In 2010, ACJC held a series of forums for arts educators, organizations, and artists, to gain a better understanding of how to support their work in the community and to learn about their concerns and challenges within the current economic and political climate. From those conversations four general trends emerged that still hold true today: a need for a central source for arts related information; a desire to share resources and ideas; a need to create a sense of community within the suburban arts sector; and the existence of a significant disconnection between the suburban and urban arts community. The forums also sparked a partnership with what would become the InterUrban ArtHouse: a gathering place for artists, a catalyst for small business development and a physical link to the greater regional arts sector.
 
In 2011, the Arts Council of Johnson County rebranded and reimagined to better align its look, feel, and initiatives with community needs and constituency demographics. Today, ACJC serves as a central hub of information, a connector among its different constituencies, and a link between urban and suburban arts communities and local and regional resources. 
Impact Statement

More than an advocate for the Arts, The Arts Council of Johnson County is dedicated to the enrichment of our community through the Arts. Some of our previous work includes developing the Arts Business Plan, a road map for arts/cultural development in Johnson County, acting as lead advocate for Johnson County’s One Percent for Public Art Program which was adopted as a County policy in 2006, and partnering with ArtsKC and the Kansas City Area Development Council on the America's Creative Crossroads campaign.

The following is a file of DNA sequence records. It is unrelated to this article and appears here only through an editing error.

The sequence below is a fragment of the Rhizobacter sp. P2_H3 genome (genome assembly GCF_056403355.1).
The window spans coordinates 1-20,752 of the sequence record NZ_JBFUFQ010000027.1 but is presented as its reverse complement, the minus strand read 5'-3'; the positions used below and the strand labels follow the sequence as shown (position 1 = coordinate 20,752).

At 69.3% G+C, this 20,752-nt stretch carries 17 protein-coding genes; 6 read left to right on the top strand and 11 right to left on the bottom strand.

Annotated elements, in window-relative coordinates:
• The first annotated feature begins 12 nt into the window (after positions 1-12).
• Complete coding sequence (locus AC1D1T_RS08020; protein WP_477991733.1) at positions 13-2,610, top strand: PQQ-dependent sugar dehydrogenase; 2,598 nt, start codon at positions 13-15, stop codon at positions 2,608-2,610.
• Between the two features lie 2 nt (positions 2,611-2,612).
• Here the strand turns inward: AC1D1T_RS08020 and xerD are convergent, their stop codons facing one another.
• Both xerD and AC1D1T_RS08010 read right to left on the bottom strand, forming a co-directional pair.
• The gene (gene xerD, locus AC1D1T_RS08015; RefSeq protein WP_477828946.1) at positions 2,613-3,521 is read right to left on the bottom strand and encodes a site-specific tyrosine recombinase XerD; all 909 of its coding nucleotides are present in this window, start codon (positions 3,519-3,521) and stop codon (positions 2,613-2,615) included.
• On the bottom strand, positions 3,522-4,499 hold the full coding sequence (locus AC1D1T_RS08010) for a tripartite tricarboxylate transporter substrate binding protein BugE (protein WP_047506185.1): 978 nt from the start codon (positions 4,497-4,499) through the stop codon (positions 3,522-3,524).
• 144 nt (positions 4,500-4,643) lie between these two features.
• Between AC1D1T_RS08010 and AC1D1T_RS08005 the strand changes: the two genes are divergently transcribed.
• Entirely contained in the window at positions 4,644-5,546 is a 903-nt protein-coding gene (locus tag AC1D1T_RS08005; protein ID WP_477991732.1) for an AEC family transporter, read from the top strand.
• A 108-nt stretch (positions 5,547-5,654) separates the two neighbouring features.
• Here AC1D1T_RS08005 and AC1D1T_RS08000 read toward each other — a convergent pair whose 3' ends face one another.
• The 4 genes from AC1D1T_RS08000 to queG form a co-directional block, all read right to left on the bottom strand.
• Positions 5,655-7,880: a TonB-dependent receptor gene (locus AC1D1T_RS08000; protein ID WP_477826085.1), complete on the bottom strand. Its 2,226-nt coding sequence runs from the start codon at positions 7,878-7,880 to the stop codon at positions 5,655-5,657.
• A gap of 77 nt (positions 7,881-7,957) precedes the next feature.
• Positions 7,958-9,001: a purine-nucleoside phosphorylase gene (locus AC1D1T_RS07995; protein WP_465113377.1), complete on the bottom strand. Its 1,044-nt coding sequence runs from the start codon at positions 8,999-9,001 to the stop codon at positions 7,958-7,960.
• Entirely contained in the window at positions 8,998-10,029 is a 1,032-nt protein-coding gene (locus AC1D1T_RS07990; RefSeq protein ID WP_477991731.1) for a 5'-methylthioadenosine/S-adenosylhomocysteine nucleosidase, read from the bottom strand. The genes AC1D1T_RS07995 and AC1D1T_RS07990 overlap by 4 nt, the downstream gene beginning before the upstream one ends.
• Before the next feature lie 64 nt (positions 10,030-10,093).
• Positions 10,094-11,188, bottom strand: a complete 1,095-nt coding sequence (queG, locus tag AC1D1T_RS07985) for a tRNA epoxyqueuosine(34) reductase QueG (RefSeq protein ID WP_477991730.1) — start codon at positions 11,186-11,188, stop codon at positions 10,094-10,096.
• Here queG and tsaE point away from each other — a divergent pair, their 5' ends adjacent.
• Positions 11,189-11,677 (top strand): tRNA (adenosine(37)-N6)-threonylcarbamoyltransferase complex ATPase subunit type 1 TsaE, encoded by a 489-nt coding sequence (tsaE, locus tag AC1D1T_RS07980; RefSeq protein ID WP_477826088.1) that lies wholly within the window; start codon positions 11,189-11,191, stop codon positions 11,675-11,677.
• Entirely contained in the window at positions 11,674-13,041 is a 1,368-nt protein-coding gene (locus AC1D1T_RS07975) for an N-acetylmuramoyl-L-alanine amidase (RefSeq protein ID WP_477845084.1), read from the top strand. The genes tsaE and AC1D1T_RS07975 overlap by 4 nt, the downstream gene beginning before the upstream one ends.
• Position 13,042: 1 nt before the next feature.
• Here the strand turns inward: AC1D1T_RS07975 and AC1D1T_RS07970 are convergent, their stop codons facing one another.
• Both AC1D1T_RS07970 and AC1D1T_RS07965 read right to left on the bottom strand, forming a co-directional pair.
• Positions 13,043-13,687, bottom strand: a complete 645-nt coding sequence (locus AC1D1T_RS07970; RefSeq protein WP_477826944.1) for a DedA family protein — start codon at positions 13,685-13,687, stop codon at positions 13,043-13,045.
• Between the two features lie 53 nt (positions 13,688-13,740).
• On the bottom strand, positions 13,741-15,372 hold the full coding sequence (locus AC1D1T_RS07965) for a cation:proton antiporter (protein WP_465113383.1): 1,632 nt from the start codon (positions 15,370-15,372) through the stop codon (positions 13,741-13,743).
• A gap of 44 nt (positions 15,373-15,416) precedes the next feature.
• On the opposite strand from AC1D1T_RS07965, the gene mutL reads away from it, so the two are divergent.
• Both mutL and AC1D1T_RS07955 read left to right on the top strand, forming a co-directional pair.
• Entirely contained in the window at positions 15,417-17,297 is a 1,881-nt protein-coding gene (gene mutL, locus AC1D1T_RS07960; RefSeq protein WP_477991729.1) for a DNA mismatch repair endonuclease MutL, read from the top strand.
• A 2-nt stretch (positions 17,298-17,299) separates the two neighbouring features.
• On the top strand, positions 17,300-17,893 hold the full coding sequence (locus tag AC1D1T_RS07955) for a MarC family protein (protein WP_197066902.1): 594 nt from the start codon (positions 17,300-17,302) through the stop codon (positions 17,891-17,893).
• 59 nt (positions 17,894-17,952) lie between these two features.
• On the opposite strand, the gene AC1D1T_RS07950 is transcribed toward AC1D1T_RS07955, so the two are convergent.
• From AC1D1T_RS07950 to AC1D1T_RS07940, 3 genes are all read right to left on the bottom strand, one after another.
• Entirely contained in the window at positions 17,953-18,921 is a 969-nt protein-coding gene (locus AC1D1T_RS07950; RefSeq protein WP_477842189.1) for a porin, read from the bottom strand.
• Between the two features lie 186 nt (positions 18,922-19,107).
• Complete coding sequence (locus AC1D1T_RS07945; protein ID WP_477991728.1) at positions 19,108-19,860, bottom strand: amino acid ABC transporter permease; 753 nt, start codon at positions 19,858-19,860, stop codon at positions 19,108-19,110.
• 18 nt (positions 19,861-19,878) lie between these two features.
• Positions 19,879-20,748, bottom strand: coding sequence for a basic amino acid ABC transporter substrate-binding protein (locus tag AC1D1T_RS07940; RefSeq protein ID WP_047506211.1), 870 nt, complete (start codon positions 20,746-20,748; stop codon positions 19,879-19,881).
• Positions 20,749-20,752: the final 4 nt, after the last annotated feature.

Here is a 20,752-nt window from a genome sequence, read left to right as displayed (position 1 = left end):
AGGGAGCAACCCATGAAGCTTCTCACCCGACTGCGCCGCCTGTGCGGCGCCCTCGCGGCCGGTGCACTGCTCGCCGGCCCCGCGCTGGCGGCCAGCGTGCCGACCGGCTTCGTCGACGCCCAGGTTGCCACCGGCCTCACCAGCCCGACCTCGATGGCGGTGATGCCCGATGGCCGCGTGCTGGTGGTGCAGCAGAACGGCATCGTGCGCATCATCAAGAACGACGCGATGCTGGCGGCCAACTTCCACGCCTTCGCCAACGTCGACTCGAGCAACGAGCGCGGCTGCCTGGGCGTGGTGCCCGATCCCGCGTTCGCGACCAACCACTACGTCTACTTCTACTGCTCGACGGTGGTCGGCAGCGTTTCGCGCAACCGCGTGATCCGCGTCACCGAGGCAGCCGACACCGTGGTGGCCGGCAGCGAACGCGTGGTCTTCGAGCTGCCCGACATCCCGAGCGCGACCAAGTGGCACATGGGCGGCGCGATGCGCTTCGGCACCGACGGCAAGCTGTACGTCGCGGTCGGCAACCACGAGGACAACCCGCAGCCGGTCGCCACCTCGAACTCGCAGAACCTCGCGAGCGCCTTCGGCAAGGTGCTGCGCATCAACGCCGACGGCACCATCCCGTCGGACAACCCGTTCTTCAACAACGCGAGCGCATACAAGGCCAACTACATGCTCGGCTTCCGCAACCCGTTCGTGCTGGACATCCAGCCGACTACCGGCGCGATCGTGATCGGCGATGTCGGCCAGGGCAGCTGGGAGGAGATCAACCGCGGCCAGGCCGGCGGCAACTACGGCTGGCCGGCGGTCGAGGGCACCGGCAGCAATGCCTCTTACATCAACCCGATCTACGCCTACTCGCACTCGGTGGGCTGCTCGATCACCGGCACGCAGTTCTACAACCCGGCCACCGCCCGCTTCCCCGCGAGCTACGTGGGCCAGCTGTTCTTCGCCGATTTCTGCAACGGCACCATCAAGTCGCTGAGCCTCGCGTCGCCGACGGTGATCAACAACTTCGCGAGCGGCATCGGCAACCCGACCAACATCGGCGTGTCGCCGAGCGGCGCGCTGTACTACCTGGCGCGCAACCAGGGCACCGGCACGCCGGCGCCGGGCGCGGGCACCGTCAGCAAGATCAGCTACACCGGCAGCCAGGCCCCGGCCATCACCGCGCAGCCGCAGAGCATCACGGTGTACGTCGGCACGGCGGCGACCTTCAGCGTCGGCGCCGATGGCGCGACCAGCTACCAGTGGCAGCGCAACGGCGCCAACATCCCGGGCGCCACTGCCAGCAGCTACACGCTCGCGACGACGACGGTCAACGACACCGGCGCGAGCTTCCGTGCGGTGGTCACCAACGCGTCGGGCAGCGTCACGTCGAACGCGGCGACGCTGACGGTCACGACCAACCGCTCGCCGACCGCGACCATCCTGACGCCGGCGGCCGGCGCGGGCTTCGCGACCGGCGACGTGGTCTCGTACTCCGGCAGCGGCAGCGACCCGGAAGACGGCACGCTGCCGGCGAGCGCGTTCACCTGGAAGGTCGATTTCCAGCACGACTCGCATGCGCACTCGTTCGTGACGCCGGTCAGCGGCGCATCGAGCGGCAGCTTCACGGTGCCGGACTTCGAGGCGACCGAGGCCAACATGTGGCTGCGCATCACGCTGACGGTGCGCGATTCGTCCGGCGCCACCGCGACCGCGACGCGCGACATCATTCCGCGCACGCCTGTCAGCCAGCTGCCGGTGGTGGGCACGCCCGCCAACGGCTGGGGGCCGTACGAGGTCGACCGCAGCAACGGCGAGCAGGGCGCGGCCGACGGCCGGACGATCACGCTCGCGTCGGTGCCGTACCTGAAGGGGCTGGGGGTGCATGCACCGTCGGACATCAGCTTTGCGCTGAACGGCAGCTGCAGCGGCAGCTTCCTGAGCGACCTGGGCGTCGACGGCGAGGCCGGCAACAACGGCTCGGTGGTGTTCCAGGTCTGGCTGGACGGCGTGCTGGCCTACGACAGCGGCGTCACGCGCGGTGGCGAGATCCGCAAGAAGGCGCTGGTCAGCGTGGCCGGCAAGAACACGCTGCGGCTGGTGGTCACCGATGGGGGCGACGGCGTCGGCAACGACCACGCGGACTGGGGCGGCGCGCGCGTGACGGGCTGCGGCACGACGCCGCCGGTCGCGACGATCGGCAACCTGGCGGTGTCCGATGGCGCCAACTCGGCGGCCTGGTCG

Much of ACJC's focus remains on serving as a central hub of information, a connector among its different constituencies, and a link between the arts community and local and regional resources. Moreover, in many regards ACJC serves Johnson County as an Office of Cultural Affairs; meeting the unique cultural needs of its locale and fostering an environment in which arts, artists, and arts organizations can flourish.  
 
Some of ACJC's most recent major accomplishments include being awarded an NEA grant for a new artist in residence program at the new Johnson County Arts & Heritage Center, smART exchange, a roundtable discussion that explores how arts and non-arts fields can work together to address community needs; the creation of a new internship program, and the growth of ACJC as a resource for professional development, fundraising, partnership and advocacy for the cultural sector.